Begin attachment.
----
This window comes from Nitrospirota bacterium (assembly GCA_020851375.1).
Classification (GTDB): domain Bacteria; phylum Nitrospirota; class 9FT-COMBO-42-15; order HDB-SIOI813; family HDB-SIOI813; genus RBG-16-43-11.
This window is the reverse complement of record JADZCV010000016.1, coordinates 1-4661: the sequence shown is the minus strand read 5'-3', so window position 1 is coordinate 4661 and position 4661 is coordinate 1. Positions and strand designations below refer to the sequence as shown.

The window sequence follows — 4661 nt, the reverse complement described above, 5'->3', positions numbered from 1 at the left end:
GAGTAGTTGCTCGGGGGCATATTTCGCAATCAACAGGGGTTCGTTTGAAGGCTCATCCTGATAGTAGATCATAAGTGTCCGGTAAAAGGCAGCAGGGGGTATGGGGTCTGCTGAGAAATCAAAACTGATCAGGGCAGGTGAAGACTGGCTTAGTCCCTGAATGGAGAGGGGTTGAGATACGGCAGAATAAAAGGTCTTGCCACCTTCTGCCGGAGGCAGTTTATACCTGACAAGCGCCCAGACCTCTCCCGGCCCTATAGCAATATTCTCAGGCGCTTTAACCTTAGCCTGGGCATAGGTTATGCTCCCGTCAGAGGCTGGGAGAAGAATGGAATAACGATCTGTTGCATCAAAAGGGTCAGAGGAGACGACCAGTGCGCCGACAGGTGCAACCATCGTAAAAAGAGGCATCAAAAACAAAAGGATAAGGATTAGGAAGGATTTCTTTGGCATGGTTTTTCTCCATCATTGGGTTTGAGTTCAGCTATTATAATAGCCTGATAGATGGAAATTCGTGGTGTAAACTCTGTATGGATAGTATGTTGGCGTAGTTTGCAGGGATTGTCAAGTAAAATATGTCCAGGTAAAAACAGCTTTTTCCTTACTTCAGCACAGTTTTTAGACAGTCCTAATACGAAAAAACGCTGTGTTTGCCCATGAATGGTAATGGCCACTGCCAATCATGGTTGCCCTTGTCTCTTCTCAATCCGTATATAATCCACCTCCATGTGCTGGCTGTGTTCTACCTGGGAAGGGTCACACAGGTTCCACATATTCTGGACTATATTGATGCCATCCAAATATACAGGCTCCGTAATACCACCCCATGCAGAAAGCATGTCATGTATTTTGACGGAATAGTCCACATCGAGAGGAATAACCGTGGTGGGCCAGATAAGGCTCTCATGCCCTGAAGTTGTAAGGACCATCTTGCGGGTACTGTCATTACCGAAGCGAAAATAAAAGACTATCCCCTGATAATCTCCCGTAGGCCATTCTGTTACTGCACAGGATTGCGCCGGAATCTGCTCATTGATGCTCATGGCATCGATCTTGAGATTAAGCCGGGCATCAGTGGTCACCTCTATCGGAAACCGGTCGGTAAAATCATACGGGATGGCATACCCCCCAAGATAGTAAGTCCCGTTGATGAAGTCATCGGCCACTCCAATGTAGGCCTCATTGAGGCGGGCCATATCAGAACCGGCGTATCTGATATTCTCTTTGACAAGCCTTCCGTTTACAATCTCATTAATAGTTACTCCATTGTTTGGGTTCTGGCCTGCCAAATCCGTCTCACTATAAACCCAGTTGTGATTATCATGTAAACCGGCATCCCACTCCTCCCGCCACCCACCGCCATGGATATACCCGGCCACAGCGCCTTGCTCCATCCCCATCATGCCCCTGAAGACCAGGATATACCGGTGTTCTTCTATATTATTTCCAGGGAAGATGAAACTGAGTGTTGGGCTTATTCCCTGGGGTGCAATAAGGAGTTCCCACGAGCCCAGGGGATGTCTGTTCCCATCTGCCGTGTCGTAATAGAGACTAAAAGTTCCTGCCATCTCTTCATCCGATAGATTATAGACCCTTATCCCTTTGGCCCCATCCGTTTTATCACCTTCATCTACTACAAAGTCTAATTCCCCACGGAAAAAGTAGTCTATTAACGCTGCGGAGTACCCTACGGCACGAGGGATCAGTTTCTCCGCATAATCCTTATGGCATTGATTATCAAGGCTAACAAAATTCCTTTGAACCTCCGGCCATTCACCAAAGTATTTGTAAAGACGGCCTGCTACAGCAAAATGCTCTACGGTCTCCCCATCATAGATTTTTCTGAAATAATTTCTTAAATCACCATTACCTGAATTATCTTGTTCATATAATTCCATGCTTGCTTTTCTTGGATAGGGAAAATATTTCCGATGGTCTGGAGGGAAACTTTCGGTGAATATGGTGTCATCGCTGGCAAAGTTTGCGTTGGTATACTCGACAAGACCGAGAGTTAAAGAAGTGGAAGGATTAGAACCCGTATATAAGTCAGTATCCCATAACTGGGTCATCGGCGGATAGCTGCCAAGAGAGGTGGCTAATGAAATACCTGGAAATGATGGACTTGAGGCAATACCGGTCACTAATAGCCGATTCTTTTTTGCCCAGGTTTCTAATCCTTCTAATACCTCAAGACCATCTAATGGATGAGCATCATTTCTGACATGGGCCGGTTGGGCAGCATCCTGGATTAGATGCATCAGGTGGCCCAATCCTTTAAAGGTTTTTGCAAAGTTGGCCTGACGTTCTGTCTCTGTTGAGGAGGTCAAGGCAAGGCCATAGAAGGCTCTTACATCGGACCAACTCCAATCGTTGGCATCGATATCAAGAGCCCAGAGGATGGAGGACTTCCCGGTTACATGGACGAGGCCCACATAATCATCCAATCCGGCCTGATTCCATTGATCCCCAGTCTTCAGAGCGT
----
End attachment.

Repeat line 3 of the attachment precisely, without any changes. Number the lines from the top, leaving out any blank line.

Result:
This window is the reverse complement of record JADZCV010000016.1, coordinates 1-4661: the sequence shown is the minus strand read 5'-3', so window position 1 is coordinate 4661 and position 4661 is coordinate 1. Positions and strand designations below refer to the sequence as shown.